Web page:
Privatization Will Likely Lead to Innovations in Asphalt

Wed April 12, 2006 - National Edition
Dan Brown

More performance-based specifications and more design-build projects will permit greater freedom in hot mix design and construction methods.

Contractors will complete large milling and resurfacing projects in record times.

There will be more knowledge-based systems for delivering mix to projects. Pavers will become more automated and operator friendly. Global Positioning Systems (GPS) and intelligent compaction systems will enable asphalt compactors to measure density on the go, then send the information to an analysis center, which will return information telling the roller where more compaction is needed.

Warm mix asphalt will extend the paving season on both ends. The use of material transfer vehicles to remix and move asphalt from trucks to the paver will grow. As a result, smoothness and quality control will improve.

These are some of the changes expected in the future of asphalt construction.

Construction Innovations

“Historically we have restricted ourselves in highway construction because we have been too content not to privatize the process,” said Charlie Potts, CEO of Heritage Construction and Materials. “And we’ve been too much tied to public agencies’ specifications. Once we unleash ourselves from those specifications, you’ll see a lot of innovation.”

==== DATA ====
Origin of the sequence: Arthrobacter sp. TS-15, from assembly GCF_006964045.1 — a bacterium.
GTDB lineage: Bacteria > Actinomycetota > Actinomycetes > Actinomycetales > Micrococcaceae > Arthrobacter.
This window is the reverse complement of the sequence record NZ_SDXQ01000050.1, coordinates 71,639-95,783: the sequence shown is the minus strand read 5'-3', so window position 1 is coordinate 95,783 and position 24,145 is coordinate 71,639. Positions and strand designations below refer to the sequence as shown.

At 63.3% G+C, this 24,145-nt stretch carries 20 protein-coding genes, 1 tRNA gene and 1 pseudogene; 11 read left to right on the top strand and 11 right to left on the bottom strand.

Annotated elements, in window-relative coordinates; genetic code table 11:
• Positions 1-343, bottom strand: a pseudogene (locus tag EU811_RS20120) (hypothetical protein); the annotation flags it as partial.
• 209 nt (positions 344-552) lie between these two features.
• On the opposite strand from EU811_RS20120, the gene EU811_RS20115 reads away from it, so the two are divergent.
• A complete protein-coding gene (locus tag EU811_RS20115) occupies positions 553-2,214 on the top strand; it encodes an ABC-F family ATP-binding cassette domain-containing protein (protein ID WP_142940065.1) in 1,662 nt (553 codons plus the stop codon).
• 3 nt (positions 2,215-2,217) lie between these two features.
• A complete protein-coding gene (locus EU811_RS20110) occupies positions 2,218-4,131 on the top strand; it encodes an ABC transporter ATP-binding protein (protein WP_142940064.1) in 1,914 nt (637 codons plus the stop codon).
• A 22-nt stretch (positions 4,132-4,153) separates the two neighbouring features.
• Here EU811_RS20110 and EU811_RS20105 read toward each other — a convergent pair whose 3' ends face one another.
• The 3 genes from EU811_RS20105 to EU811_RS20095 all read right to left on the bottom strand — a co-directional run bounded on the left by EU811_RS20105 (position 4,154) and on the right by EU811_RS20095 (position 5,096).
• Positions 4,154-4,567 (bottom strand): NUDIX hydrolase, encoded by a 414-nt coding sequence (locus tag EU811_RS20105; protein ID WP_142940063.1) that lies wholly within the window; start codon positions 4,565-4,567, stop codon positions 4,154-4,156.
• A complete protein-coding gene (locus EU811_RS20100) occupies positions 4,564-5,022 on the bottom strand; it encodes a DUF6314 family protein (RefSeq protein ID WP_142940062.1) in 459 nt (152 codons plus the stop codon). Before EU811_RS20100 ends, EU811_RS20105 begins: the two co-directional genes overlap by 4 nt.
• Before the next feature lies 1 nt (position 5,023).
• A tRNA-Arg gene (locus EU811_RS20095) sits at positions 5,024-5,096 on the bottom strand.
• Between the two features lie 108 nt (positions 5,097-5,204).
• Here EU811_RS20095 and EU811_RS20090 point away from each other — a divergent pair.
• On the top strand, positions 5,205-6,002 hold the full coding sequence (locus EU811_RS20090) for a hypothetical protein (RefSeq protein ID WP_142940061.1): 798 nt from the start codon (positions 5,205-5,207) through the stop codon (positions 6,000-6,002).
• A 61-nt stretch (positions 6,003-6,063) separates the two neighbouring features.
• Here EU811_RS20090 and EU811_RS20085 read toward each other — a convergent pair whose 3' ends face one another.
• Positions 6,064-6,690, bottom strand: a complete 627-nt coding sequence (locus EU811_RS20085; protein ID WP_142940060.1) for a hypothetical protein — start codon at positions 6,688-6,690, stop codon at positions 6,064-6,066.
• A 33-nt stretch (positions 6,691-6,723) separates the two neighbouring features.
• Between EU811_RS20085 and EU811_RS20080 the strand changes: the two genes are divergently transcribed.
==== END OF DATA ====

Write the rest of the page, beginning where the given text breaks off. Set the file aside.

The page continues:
For projects with enough asphalt tonnage, Potts said, contractors will set rights of way. That will speed hot mix delivery and permit earlier completions. Temporary permits will allow on-site plants and nighttime construction. More and more, winning contractors will be the ones that produce the least traffic disruption, Potts said.

The traveling public objects to road closures, and needs to be better informed about highway construction projects.

“We have to go even further in reaching out to the public,” Potts said. “Our communication process has not been what it should be.”

Tracking and Communicating

By the year 2014, Dean Potts, engineering manager of Caterpillar Global Paving, believes a contractor should be able to remove and repave the top 3 to 4 in. of asphalt pavement on a three-lane section of interstate highway that is 6 mi. long and place traffic back on it in less than six hours. Special equipment will rapidly redirect traffic to create safe work zones. Equipment will be staged to enter the work area and move massive amounts of old and new asphalt quickly, Dean Potts said.